Down Syndrome and Learning to Talk (NDSC 1997 Convention Handouts)

James D. MacDonald, Ph.D., CCC-SLP, Director
Communicating Partners Center
332 Mimring Road
Columbus, OH 43202
Telephone and fax: (614) 447-0010

Frequently Asked Questions

The findings below result from a 25 year clinical research program at the Ohio State University directed by Dr. James MacDonald. Over 200 families with children with Down syndrome were studied within therapy programs. For more detailed discussions of the questions and practical ways parents can help children communicate read Becoming Partners with Children, Before Speech and First Words available from the above address.

Why Do Children with Down Syndrome Have Difficulties Learning to Talk?

What Can I Do to Help My Child Talk?

Use the guide below to prepare you child to be a frequent and enjoyable talker. To help you learn these strategies, refer to the two new home activity books, Before Speech and First Words.

What Does My Child Need Before He Talks?

The more your child is in the habit of doing the following things, the more ready he will be for language. Use the checklist below to prepare you child to talk.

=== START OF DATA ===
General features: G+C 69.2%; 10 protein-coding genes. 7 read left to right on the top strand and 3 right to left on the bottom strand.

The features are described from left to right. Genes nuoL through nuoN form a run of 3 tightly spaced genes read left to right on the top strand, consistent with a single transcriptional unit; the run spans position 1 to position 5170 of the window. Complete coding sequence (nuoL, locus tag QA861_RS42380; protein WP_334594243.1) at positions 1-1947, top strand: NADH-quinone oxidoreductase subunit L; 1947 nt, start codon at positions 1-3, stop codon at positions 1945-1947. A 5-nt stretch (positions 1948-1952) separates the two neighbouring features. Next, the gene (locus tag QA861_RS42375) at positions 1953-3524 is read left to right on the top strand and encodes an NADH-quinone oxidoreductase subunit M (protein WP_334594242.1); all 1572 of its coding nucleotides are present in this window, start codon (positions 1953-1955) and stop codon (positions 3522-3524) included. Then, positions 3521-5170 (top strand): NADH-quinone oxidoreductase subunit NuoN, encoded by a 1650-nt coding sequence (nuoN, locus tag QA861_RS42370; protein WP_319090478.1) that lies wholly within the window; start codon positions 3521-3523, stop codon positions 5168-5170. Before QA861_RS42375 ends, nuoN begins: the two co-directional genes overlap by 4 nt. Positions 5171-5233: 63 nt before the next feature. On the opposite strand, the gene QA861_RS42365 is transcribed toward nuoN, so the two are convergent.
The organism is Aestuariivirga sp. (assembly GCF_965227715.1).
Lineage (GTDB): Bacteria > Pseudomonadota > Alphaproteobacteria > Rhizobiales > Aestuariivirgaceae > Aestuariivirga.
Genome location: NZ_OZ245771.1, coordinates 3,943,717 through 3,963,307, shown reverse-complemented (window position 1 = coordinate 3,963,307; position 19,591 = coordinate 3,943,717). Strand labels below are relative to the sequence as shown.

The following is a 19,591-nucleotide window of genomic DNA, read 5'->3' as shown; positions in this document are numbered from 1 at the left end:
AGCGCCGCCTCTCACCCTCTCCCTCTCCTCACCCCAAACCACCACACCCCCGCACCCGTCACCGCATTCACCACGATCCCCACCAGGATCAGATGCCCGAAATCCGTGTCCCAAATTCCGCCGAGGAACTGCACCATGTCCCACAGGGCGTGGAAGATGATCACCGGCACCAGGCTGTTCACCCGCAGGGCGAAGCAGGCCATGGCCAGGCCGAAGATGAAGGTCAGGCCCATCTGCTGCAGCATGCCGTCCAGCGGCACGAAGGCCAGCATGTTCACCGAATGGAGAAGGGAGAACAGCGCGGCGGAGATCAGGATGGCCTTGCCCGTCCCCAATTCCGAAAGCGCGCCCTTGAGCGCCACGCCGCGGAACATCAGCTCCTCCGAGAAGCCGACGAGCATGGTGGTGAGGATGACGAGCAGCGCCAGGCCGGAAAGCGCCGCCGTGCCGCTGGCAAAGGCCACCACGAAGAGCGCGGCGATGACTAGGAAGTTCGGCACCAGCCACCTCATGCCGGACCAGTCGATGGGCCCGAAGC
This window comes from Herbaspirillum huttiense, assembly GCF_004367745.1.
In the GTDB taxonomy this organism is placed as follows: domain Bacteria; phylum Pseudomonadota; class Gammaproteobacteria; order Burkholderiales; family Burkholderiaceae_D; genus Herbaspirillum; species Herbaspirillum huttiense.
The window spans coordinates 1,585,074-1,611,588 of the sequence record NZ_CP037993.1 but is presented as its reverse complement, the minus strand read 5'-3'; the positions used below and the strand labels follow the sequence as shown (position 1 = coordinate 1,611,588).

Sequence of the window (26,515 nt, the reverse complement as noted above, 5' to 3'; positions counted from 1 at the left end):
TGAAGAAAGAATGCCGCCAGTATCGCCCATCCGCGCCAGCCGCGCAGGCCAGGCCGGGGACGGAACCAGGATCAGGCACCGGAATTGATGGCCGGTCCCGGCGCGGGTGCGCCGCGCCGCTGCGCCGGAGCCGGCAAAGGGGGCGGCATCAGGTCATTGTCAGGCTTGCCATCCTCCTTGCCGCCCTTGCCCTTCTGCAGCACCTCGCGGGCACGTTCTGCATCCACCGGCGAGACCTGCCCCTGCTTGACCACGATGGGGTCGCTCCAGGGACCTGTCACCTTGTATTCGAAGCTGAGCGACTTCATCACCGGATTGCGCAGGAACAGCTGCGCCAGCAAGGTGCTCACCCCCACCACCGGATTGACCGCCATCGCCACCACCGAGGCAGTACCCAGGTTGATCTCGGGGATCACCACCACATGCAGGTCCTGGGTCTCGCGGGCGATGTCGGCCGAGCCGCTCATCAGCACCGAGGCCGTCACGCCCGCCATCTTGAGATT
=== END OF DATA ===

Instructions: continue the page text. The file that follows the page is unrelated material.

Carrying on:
My child is ready to talk when he or she: To determine how ready your child is for language, score him from 1-5 on the skills above.
1 = never or not at all
2 = seldom
3 = occasionally
4 = frequently
5 = always or strong and stable
Then, use the Before Speech activity diary to build these skills with your child. Begin focusing on one or two skills your child gets at least a score of 3 on, so that both of you begin with successes, then proceed to building up to lower skills. Be sure to enjoy doing these; avoid making it hard work for either of you.
The following 1997 NDSC Annual Conference audio cassettes are available by James D. MacDonald, Ph.D., CCC-SLP:
010A. Communicating with pre-verbal children with Down syndrome
010B. Communicating with verbal children with Down syndrome